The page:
April 23 (UPI) -- Researchers have identified a new class of microbes that digest bits of dead plants without emitting methane, a potent greenhouse gas.
According to a new study, published Friday in the journal Nature Communications, novel microbes, found in hot springs and geothermal sediments, could play an important and under appreciated role in the global carbon cycle.
"Climate scientists should take these new microbes into account in their models to more accurately understand how they will impact climate change," lead study author Brett Baker, assistant professor at the University of Texas, said in a press release.
Baker and his colleagues classified the microbes in a new phylum, named Brockarchaeota for the late microbiologist Thomas Brock, who passed away early this spring. Brock pioneered the discovery and study of microbes in the hot springs of Yellowstone National Park.
Brock also developed a DNA-amplification tool called polymerase chain reaction, or PCR, which fueled tremendous advances in gene sequencing technologies -- including the standard test used to detect COVID-19 infection.
"The description of these new microbes from hot springs is a fitting tribute to Tom's legacy in microbiology," Baker added.
Scientists were able to identify the new class of microbes by sequencing bits of DNA from samples collected from hot springs in China and hydrothermal sediments in the Gulf of California.
Machine learning algorithms helped scientists analyze the microbes' novel genomes, and pinpoint genetic sequences responsible for the ways the microbes capture nutrients, produce energy and generate waste.
When researchers surveyed microbe genomes from a variety of global databases, they found commonalities between the newly sequenced samples and those collected from hot springs in South Africa and Wyoming's Yellowstone -- specimens previously classified as "uncultured microorganisms."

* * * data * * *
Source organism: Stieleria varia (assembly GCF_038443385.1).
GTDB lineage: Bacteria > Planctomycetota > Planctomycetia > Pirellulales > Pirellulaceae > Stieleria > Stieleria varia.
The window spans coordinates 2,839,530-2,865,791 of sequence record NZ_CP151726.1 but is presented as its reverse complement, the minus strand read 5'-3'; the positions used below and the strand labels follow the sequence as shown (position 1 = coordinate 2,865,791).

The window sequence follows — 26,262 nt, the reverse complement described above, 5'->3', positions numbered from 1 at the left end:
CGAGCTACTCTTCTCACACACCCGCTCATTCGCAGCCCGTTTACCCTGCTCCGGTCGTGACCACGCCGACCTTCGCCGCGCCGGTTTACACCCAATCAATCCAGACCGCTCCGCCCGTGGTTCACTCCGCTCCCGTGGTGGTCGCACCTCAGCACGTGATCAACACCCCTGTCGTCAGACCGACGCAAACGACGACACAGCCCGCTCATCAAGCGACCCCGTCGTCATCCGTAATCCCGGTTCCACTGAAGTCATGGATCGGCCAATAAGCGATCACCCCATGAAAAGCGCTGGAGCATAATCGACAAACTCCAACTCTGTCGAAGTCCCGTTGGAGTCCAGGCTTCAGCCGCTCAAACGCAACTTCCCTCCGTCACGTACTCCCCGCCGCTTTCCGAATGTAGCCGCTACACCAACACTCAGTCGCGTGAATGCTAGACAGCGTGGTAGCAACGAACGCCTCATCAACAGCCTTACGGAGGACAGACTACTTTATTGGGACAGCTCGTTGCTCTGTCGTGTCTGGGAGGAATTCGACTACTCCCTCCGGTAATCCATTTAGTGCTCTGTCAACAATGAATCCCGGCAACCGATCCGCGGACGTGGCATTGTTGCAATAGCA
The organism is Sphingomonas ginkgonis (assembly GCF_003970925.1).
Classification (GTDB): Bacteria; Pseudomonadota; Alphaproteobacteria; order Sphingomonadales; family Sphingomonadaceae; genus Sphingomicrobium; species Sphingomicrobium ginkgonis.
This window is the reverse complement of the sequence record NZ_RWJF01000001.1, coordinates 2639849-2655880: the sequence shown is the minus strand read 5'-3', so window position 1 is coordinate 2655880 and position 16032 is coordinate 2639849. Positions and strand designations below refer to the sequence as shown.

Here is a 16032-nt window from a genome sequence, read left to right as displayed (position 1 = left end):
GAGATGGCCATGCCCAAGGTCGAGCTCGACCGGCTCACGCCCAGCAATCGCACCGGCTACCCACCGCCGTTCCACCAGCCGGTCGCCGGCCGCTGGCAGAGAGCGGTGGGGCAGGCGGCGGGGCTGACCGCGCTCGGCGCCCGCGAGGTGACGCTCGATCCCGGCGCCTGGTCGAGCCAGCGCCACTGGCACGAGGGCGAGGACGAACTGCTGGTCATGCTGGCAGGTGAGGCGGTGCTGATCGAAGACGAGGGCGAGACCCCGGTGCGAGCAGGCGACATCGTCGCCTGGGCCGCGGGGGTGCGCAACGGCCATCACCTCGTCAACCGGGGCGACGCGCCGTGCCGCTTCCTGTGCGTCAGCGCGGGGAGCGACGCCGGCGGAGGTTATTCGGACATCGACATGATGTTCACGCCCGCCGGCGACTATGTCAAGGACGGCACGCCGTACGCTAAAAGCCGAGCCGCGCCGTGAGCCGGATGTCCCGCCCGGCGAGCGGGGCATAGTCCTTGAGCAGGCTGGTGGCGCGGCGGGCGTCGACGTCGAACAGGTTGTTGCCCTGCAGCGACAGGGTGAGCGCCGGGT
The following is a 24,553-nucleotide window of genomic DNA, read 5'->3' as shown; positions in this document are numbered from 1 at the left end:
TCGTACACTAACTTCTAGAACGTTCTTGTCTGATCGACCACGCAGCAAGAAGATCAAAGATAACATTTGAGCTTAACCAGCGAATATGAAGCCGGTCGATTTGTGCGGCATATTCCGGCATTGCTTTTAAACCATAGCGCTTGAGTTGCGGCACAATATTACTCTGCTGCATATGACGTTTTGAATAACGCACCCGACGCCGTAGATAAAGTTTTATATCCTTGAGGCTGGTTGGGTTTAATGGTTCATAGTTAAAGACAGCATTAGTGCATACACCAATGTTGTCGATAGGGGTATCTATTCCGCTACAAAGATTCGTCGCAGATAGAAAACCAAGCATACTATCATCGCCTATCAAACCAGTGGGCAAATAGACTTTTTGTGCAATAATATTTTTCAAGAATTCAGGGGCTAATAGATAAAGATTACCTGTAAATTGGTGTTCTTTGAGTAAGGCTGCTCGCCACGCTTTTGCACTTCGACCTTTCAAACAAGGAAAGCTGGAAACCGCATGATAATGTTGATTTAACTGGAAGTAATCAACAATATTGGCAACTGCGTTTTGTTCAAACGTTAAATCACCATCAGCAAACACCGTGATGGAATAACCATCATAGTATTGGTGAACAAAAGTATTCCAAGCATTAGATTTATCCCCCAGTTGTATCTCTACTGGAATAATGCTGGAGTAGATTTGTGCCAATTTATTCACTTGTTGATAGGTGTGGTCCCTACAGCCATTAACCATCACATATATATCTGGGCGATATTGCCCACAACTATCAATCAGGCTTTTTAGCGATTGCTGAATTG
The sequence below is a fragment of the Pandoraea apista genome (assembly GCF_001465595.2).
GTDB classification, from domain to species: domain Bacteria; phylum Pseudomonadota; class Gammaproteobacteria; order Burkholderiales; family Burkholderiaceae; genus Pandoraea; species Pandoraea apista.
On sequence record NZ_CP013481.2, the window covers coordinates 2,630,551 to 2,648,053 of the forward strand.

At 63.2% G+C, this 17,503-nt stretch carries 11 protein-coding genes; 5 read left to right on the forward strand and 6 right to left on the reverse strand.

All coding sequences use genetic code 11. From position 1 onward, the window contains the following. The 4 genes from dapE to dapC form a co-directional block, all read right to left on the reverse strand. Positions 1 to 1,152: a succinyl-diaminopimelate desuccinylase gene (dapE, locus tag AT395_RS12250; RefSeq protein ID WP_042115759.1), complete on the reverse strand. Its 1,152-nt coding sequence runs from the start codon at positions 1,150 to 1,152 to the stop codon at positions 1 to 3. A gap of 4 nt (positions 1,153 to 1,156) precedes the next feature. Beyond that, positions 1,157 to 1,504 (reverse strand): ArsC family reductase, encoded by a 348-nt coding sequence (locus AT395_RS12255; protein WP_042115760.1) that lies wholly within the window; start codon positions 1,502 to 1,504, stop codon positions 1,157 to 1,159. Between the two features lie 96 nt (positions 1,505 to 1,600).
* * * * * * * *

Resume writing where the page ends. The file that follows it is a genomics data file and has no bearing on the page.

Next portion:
"There were genetic sequences going back decades, but none of them were complete," said first author Valerie De Anda.
"So, we reconstructed the first genomes in this phylum and then we realized, wow, they are around the world and have been completely overlooked," said De Anda, a researcher with the Austin Marine Science Institute at the University of Texas.
The newly named microbes are not bacteria -- they belong to a group of microorganisms called archaea.
Previously, scientists assumed all plant-eating archaea produced methane, but the new class is capable of breaking down organic matter without generating methane.
"They are using a novel metabolism that we didn't know existed in archaea," said De Anda.
"And this is very important because marine sediments are the biggest reservoir of organic carbon on Earth. These archaea are recycling carbon without producing methane. This gives them a unique ecological position in nature," said De Anda.
Scientists are only just beginning to gain insights into the biochemistry of these new microbes, but researchers hypothesize that the secrets of the Brockarchaeota phylum could inspire breakthroughs in biotechnology, such as the production of new kinds of biofuels.